Kristen Cox urges women to courageously be themselves

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Tiffany Turley
Kristen Cox shared her experiences to highlight the importance of individuality. (Tiffany Turley)

As part of the ongoing Women’s Leadership Lecture Series, Kristen Cox, the Executive Director of the Governor’s Office of Management and Budget, visited BYU to talk about achieving happiness and balancing career and motherhood.

Women’s Services & Resources decided to host the Women’s Leadership Lectures after the office conducted a survey in March 2015 about what issues were important to the women on campus. The survey highlighted concerns about pursuing both career and family and concerns about women’s possibilities in fields which are traditionally dominated by men.

The Women’s Services & Resources Manager Tiffany Turley asked Cox to speak in the series because she thought Cox was a great example for women of achieving success and family despite great obstacles.

“Kristen just doesn’t put up with excuses. She basically tears right through them,” said Turley.  “She’s a great example of how to become a successful leader despite any obstacles you might face.”

Cox spoke about how she found happiness and success despite her challenge of blindness.

Cox lost her sight gradually, and she wasn’t always as forthcoming about being blind as she now is.  She would use her foldable cane only when desperate and then tuck it away in her bag and proceed blindly, using only her foot to test what was before her. That was until she fell into a manhole filled with ice water. She recalled her cold experience as an eye-opener.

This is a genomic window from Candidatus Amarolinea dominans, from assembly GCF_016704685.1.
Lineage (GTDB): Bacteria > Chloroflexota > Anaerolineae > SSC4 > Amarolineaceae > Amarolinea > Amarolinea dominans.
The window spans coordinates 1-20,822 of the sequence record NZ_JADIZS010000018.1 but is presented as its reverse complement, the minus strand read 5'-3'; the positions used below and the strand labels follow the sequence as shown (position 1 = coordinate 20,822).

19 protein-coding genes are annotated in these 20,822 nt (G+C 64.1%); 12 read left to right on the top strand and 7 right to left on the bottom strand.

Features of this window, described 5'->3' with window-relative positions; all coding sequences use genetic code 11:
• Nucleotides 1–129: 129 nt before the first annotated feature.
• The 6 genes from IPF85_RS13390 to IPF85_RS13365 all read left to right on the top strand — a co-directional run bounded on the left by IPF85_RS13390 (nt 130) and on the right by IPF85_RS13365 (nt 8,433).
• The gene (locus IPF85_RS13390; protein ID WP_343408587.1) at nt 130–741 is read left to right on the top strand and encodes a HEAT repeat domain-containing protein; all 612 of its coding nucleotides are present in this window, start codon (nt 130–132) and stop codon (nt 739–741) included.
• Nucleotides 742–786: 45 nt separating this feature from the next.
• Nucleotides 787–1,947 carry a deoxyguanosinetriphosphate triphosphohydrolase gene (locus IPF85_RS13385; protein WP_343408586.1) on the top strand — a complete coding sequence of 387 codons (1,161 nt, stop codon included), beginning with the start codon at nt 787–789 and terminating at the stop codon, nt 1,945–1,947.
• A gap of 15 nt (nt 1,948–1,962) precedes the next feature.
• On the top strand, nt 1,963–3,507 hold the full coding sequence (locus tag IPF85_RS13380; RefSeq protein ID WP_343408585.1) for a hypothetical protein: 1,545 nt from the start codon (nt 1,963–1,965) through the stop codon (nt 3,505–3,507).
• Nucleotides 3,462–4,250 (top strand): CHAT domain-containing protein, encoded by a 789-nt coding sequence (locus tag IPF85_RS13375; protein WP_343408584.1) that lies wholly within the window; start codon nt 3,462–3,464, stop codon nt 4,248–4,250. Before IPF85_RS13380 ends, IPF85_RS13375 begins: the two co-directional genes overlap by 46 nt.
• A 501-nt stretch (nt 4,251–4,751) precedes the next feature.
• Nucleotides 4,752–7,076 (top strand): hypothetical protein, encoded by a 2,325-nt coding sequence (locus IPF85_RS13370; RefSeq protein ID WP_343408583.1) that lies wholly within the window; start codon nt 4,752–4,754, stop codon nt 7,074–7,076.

“I had spent way too much of my life worrying about what other people thought of me,” Cox said.

She acknowledged that everyone is unique, and they all have something to offer. While she appreciates the contributions of homemakers, she said that making homemaking wasn’t her thing and that was okay.

“If you read the Book of Mormon, it does not say, ‘thou shalt love homemaking,'” Cox said.

Cox later issued a challenge to “get out of the boat.” Life is uncertain and scary, but until people take steps outside of their comfort zone, they can’t grow. When tasks seem daunting, like navigating an unfamiliar airport blind, Cox recommended “chunking it.” Break things down into smaller, more manageable pieces and then take steps.

Cox used her own experiences to encourage others to ask for help. People are often afraid to ask for help and thereby limit themselves, and Cox urged that they instead recognize that they cannot do everything on their own and that they are worth help.

“We all need something,” Cox said. “The question is do we think we’re worthy enough to ask for it.”

Her lecture then focused on balancing career and motherhood which requires careful decisions about priorities, according to Cox. For her, that means not having a perfectly clean house and one that’s only half-painted. She asked that people clarify their priorities and accept that there will be tradeoffs.

“I think women can have anything, but I don’t think they can everything,” said Cox. “Some things have to go.”

Cox’s young son Riley concluded the lecture for his mother. He explained that a woman could have both a successful career and family. The benefits of having a working mother ranged from behind-the-scenes access to the Capitol Building to his dad’s “actual good food.” To finish, he praised his mother.

“I love having an amazing mom that also has a career that she enjoys and allows her to grow,” Riley said.

 

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